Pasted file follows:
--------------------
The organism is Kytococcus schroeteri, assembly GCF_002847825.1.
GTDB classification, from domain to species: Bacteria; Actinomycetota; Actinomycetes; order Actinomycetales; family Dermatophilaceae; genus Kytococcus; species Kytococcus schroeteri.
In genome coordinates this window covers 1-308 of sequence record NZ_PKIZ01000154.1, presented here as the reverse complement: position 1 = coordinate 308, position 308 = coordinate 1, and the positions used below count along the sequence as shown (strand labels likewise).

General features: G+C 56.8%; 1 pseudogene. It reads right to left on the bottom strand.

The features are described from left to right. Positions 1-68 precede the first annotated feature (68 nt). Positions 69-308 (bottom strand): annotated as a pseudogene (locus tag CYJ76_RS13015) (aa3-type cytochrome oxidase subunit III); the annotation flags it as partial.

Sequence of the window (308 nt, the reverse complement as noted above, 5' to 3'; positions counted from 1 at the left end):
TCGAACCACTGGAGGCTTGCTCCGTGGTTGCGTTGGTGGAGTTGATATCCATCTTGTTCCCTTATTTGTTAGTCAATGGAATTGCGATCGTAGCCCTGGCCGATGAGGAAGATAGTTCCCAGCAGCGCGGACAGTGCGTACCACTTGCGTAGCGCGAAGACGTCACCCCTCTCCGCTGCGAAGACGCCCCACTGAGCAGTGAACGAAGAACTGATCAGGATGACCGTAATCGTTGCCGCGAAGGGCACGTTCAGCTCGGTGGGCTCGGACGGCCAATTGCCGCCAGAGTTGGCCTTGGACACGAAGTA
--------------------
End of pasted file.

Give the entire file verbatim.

The organism is Kytococcus schroeteri, assembly GCF_002847825.1.
GTDB classification, from domain to species: Bacteria; Actinomycetota; Actinomycetes; order Actinomycetales; family Dermatophilaceae; genus Kytococcus; species Kytococcus schroeteri.
In genome coordinates this window covers 1-308 of sequence record NZ_PKIZ01000154.1, presented here as the reverse complement: position 1 = coordinate 308, position 308 = coordinate 1, and the positions used below count along the sequence as shown (strand labels likewise).

General features: G+C 56.8%; 1 pseudogene. It reads right to left on the bottom strand.

The features are described from left to right. Positions 1-68 precede the first annotated feature (68 nt). Positions 69-308 (bottom strand): annotated as a pseudogene (locus tag CYJ76_RS13015) (aa3-type cytochrome oxidase subunit III); the annotation flags it as partial.

Sequence of the window (308 nt, the reverse complement as noted above, 5' to 3'; positions counted from 1 at the left end):
TCGAACCACTGGAGGCTTGCTCCGTGGTTGCGTTGGTGGAGTTGATATCCATCTTGTTCCCTTATTTGTTAGTCAATGGAATTGCGATCGTAGCCCTGGCCGATGAGGAAGATAGTTCCCAGCAGCGCGGACAGTGCGTACCACTTGCGTAGCGCGAAGACGTCACCCCTCTCCGCTGCGAAGACGCCCCACTGAGCAGTGAACGAAGAACTGATCAGGATGACCGTAATCGTTGCCGCGAAGGGCACGTTCAGCTCGGTGGGCTCGGACGGCCAATTGCCGCCAGAGTTGGCCTTGGACACGAAGTA